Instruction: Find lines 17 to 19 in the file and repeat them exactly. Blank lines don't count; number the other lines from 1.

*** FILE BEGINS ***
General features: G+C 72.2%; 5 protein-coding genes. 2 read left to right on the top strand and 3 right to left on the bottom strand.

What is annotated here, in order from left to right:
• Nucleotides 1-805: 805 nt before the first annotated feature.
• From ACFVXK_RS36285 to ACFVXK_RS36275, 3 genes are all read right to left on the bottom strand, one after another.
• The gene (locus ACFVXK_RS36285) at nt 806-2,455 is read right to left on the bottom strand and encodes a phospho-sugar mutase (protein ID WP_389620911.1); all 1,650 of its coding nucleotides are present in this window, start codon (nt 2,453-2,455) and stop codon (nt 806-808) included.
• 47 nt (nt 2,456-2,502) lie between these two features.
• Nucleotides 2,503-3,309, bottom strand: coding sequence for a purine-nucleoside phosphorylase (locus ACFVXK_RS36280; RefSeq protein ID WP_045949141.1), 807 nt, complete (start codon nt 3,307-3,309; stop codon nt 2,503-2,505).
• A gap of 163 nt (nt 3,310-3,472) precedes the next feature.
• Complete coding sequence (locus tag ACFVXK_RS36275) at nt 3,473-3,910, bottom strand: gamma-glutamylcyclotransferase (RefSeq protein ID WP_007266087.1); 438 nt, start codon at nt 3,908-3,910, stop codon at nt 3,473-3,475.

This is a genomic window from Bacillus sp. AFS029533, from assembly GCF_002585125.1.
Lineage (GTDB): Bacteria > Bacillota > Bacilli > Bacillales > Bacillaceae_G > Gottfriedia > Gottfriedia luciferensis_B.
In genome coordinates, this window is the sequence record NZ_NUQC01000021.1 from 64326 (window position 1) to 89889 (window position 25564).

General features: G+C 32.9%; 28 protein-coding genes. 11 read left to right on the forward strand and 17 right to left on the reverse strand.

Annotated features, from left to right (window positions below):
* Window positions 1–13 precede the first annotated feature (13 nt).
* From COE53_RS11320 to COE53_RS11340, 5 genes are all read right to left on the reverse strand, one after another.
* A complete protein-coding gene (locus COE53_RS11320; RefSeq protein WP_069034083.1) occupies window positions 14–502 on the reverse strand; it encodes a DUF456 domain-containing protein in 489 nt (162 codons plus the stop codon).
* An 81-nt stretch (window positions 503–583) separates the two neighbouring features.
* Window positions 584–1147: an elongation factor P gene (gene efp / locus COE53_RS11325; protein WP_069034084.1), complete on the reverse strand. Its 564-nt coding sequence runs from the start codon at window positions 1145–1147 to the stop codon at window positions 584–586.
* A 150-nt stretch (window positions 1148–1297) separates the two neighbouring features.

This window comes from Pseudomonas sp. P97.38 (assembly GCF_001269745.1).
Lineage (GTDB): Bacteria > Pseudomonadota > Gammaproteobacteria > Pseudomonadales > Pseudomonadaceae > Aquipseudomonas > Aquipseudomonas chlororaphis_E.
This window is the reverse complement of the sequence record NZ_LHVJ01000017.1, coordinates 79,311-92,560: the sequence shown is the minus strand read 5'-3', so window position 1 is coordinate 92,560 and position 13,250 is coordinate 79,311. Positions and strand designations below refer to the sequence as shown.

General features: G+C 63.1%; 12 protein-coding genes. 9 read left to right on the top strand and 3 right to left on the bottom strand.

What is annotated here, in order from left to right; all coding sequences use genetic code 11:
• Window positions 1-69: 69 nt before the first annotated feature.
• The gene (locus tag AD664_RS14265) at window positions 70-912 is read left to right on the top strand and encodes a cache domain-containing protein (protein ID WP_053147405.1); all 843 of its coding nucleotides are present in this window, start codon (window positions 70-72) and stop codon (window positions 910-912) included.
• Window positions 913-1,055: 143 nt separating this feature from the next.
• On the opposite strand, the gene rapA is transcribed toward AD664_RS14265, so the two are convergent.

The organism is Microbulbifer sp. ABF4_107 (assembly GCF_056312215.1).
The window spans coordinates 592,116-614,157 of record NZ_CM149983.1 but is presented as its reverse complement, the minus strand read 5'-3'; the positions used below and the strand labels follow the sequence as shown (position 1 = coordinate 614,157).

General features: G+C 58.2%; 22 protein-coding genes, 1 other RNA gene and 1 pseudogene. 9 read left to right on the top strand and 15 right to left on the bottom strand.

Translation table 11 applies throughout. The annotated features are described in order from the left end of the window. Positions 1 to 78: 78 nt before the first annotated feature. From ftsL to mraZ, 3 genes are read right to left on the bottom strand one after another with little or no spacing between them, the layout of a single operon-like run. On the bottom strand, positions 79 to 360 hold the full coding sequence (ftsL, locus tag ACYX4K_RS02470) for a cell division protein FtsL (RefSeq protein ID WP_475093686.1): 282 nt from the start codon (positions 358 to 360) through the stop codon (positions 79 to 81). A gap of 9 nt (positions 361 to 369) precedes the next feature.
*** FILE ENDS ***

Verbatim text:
* A complete protein-coding gene (locus COE53_RS11320; RefSeq protein WP_069034083.1) occupies window positions 14–502 on the reverse strand; it encodes a DUF456 domain-containing protein in 489 nt (162 codons plus the stop codon).
* An 81-nt stretch (window positions 503–583) separates the two neighbouring features.
* Window positions 584–1147: an elongation factor P gene (gene efp / locus COE53_RS11325; protein WP_069034084.1), complete on the reverse strand. Its 564-nt coding sequence runs from the start codon at window positions 1145–1147 to the stop codon at window positions 584–586.